Other forces outside the labor movement were also interested in the Sacco and Vanzetti case based on obtaining clemency, reduction of their sentences to life imprisonment or a new trial. The ILD’s position was to try to win their release by mass action- demonstrations, strikes and other forms of mass mobilization. This strategy obviously also included, in a subordinate position, any legal strategies that might be helpful to win their freedom. In this effort the stated goal of the organization was to organize non-sectarian class defense but also not to rely on the legal system alone portraying it as a simple miscarriage of justice. The organization publicized the case worldwide, held conferences, demonstrations and strikes on behalf of Sacco and Vanzetti. Although the campaign was not successful and the pair were executed in 1927 it stands as a model for class war prisoner defense. Needless to say, the names Sacco and Vanzetti continue to be honored to this day wherever militants fight against this system.

I also suggest a close look at Cannon’s articles in the early 1950’s. Some of them are solely of historical interest around the effects of the red purges on the organized labor movement at the start of the Cold War. Others, however, around health insurance, labor standards, the role of the media and the separation of church and state read as if they were written in 2014 That’s a sorry statement to have to make any way one looks at it.

*****I Hear The Voice Of My Arky Angel-Once Again-With Angel Iris Dement In Mind

*****I Hear The Voice Of My Arky Angel-Once Again-With Angel Iris Dement In Mind

From The Pen Of Frank Jackman  


(c) 1992 Songs of Iris/Forerunner Music, Inc. ASCAP

Sweet forgiveness, that's what you give to me

when you hold me close and you say "That's all over"

You don't go looking back,

you don't hold the cards to stack,

you mean what you say.

Sweet forgiveness, you help me see

I'm not near as bad as I sometimes appear to be

When you hold me close and say

"That's all over, and I still love you"

There's no way that I could make up for those angry words I said

Sometimes it gets to hurting and the pain goes to my head

Sweet forgiveness, dear God above

I say we all deserve a taste of this kind of love

Someone who'll hold our hand,

and whisper "I understand, and I still love you"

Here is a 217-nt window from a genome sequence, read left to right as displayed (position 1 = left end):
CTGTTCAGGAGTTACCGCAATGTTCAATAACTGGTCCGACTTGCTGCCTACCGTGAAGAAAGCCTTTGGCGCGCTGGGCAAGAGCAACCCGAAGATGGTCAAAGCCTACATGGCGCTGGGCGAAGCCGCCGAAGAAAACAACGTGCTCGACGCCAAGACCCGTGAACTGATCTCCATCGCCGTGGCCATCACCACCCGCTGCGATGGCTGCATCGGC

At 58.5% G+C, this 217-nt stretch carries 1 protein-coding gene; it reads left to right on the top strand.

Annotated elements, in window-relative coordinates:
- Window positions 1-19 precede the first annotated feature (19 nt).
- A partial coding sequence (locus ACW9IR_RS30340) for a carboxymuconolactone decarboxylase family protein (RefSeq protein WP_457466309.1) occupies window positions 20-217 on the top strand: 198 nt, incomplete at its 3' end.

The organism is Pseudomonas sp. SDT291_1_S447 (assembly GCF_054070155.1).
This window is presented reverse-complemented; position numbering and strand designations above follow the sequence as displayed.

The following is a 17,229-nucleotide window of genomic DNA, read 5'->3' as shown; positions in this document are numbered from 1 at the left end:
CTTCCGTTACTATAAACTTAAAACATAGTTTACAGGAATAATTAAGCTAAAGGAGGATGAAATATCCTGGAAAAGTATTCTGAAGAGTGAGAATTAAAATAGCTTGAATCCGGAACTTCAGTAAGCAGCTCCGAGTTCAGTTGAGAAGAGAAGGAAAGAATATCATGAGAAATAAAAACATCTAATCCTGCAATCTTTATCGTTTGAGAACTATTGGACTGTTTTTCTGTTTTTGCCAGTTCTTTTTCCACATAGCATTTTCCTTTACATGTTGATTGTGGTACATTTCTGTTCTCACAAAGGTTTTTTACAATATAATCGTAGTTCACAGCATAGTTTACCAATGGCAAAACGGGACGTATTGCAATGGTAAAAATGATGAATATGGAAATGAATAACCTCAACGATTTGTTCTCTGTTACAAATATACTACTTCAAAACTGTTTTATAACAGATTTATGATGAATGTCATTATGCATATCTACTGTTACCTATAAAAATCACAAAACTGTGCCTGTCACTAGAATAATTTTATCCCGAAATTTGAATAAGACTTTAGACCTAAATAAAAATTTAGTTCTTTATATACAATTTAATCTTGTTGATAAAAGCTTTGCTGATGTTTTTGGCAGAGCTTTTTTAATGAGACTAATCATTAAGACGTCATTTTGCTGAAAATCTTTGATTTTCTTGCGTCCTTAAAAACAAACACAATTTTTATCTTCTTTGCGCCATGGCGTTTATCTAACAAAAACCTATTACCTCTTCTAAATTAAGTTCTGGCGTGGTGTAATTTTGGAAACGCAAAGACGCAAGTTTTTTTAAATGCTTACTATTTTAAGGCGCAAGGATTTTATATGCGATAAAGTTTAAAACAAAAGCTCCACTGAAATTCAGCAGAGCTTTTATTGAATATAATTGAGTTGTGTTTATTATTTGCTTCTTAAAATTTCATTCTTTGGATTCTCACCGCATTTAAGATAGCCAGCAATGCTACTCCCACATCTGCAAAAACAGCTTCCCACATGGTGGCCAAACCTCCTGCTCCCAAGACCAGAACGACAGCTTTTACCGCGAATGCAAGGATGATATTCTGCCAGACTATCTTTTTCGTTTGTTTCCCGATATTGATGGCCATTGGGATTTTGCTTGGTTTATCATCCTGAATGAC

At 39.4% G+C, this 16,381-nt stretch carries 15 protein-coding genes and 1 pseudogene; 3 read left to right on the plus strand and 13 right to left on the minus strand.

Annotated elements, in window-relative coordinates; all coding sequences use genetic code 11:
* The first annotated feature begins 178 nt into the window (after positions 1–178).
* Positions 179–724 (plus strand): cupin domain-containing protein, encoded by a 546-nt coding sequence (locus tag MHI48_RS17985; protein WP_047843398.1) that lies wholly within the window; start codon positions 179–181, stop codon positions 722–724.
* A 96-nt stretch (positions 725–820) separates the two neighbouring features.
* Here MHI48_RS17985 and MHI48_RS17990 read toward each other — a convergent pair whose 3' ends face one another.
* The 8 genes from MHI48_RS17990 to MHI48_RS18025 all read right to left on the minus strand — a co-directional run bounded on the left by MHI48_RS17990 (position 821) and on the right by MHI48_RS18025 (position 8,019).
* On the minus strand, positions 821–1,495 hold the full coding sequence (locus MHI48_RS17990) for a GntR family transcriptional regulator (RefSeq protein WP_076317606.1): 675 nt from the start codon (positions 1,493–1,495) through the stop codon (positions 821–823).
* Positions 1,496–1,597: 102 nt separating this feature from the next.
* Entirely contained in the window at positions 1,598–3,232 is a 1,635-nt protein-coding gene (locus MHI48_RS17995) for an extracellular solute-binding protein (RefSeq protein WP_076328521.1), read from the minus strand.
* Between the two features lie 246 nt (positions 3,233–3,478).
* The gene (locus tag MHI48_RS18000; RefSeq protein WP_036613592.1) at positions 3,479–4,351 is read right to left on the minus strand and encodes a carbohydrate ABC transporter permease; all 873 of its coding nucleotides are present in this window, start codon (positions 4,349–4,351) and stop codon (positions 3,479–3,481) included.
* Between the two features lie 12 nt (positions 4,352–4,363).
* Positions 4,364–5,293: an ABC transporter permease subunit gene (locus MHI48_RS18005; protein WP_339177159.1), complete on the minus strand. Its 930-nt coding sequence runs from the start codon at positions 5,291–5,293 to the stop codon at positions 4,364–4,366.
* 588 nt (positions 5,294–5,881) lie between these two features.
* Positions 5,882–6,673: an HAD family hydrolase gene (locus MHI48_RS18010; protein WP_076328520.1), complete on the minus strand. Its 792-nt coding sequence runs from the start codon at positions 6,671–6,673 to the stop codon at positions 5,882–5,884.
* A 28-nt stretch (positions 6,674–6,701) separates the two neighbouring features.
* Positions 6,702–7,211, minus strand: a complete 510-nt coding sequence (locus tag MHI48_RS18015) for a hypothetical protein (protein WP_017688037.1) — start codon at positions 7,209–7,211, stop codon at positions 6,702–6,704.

(c) 1992 Songs of Iris/Forerunner Music, Inc. ASCAP

There'll be laughter even after you're gone

I'll find reasons to face that empty dawn

'cause I've memorized each line in your face

and not even death can ever erase the story they tell to me

I'll miss you, oh how I'll miss you

I'll dream of you and I'll cry a million tears

but the sorrow will pass and the one thing that will last

is the love that you've given to me

There'll be laughter even after you're gone

I'll find reason and I'll face that empty dawn

'cause I've memorized each line in your face

and not even death could ever erase the story they tell to me

Every once in a while I have to tussle, go one on one with the angels, or a single angel is maybe a better way to put it. No, not the heavenly ones or the ones who burden your shoulders when you have a troubled heart but every once in a while I need a shot of my Arky angel, Iris Dement. Now while I don’t want to get into a dissertation about the thing, you know, that old medieval Thomist argument about how many angels can fit on the end of a needle. Or, Jesus,  or get into playing sides in the struggle between pliant wimpy god-like angels and defiant hellion devil-like angels in the battles in the heavens over who would rule the universe that the great revolutionary English poet from the time of the 17th century  English revolution of blessed memory, you know old Jehovah fearing Oliver Cromwell time, John Milton, when he got seriously exercised over that notion in Paradise Lost.  However  I do believe we our faced, vocally faced with someone who could go mano y mano with whoever wants to enter into the lists against her.

Yes, and I know too that that “angel,” earthly material five feet plus of flesh and bone angel thing has been played out much too much in the world music scene, the popular music scene, you know rock and roll in the old days and now mainly hip-hop. You could hardly live a 1950s childhood extending into a 1960 coming of age teenage-hood  without being bombarded by every kind of angel every time you put your quarter in the jukebox especially if the other hand attached to that quarter, as it usually was had been your everlovin’ dreamy date who just had to hear you compare her to the Earth Angel of the then currently popular song.